Math 490, Partial Differential Equations and Mathematical Biology, Spring 2004

Instructor: Professor Junping Shi
Office: Jones Hall 122
Office Hour: MWF 2-3pm or by appointment
Phone: 221-2030
Course Description

Reaction-diffusion (R-D) systems are some of the most widely used models  in situations where spatial dispersal plays significant role. We will learn some theory of reaction-diffusion equations in the context of models in mathematical biology. Applications to be discussed in class include spatial spread of genes and of diseases, random dispersal of population, random and chemotactic motion of microorganisms, cellular maturation, pattern formations in developmental biology and morphogenesis, and animal coat patterns (why zebra has the stripes......). While introducing many biology models, we will also develop related mathematical theory and methods like, diffusion mechanism, waves, bifurcation theory, Turing's instability mechanism. Computation and simulation of solutions will be used throughout the class. (We are going to use software Maple, but no prior knowledge is required.)
The prerequisites of the course are Math 111, 112 (Calculus I and II), and Math 302 (Differential equations) or Math 410 (Mathematical Models in Biology). Math 211 (multivariable calculus) and 212 (linear algebra) are not needed, but we will learn some material on these subjects during the course.

Course Webpage: 
We have a course webpage with tons of extra material, including java applets graphing the solutions, animations, background of many models, online tutorial of differential equations. All quizzes, test answer keys and practice tests will be available at the section website, also the answers to even number homework problems. Check the section website at least once a week for new course information. A lot of files are available in Adobe Acrobet (pdf) format. If you do not know how to view or print these files, please ask your instructor or computer lab assistant for help.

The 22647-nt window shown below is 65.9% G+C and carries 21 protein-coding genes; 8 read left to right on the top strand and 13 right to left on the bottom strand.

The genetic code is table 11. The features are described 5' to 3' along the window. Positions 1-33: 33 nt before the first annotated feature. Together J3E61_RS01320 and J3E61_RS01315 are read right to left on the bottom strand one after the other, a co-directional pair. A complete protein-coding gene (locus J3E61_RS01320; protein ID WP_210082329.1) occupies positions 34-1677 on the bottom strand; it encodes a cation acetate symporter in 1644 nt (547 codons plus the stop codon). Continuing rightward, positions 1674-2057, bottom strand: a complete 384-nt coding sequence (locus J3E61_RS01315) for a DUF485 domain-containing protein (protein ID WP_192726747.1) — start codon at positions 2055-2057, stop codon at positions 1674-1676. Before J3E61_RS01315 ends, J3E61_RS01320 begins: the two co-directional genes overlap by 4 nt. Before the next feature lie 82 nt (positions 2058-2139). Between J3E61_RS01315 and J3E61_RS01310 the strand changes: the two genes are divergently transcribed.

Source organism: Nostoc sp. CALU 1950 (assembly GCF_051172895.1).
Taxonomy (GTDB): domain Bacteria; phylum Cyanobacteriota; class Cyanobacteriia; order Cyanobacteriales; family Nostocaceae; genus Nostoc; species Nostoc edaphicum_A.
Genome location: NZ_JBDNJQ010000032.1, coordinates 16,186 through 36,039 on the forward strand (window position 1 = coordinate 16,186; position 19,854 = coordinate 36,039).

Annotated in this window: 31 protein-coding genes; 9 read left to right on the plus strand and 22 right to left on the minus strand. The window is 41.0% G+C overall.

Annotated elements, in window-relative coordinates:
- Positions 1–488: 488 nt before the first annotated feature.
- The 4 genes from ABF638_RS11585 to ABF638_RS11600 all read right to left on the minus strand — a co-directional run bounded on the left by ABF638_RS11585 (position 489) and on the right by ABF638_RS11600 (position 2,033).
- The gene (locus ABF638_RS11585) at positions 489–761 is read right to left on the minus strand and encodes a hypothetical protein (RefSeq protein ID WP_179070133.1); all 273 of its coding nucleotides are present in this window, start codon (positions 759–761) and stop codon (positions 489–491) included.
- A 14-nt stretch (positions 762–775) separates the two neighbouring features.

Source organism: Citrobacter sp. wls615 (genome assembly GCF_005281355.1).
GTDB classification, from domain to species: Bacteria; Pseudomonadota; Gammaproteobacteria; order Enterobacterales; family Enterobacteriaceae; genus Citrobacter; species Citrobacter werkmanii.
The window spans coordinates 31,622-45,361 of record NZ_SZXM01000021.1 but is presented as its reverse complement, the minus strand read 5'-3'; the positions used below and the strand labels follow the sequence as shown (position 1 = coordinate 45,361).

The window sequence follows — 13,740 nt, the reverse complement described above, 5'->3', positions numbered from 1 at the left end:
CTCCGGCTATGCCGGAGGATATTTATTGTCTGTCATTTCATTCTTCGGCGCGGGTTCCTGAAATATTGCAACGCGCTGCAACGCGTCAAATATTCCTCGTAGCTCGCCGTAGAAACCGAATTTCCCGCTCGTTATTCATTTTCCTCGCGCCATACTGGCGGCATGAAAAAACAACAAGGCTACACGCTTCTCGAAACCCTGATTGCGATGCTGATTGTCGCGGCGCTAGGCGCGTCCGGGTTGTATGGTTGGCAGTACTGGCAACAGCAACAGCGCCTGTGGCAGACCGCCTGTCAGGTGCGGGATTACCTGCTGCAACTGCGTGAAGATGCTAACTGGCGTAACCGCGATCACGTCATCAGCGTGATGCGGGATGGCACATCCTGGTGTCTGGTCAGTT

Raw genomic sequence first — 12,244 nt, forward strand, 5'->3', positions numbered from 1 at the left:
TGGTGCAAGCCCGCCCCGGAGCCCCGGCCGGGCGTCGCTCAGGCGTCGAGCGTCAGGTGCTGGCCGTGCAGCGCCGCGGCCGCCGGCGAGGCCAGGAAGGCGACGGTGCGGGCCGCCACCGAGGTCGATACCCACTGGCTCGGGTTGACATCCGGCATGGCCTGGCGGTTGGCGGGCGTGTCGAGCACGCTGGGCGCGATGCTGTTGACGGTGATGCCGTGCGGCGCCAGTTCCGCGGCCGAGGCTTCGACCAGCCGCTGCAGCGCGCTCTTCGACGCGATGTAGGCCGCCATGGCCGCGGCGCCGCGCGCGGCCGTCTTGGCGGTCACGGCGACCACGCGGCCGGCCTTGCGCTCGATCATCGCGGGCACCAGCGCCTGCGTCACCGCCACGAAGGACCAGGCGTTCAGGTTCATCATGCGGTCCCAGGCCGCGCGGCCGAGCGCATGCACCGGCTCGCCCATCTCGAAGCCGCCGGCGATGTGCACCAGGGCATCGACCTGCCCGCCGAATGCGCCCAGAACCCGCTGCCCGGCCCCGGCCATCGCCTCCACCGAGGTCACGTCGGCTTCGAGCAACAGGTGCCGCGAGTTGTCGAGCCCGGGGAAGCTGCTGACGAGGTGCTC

Meeting Times and places:   MWF 12-12:50pm, Tucker 131.

Textbook: There is no printed textbook for the course. Lecture notes will be given to you in class, and also available online. Copies of other reading material (selected chapters from other books, selected research papers) will also be distributed in class when needed.

Computer and Calculators: Computer demonstrations will be given in classes sometime, and browsing differential equations related webpages is a fun thing to do and is necessary for your success in this course. Computer software Maple will be used in some homework assignments and  in your semester project. Maple is available on all university Win-2000 network computers, please visit webpage for lab information. Graphing calculator is not necessary for this course, though a simple scientific calculator may be useful for some numerical calculations.

Course Grade:

Test #1 15%
Test #2 15%
Homework 40%
      Project and 
Total 100%
Percentage Letter grade
90-100 A
80-90 B
70-80 C
60-70 D
below 60 F
Your letter grade will be calculated according to the formula above. Scores of tests, homework and presentations will be available on Blackboard website (certainly you can only find your own scores) once they are available.

Tests and Final Exam: We will have two take-home exams during the semester. Each test accounts for 15 points in the semester grade. (total 30%) You will have one week for the take-home tests.

Homework: Homework will be assigned for every lecture (the list will be available from course webpage) and will be collected once a week (sometimes once in two or three weeks).  Not all problems will be graded, but all answer keys will be given to you on the website. It is your responsibility to check your answers and make sure you do them correctly. No late homework will be accepted for any reason.

Project and Presentation: Research groups two or three people will be formed to conduct projects involving modeling some real world problems using R-D equations, and subsequent analysis and computing on the model will follow. In the week before spring break, your group will give a presentation on a paper published by othe people about diffusion model; and in the last week of class, your group will report some your own research on a subject using the reaction-diffusion models. Each member in the group should at least do the presentation once. Your group will also write a short paper for the topic of the second presentation. Successful projects will also be presented in Undergraduate Research Conference next fall (for junior students).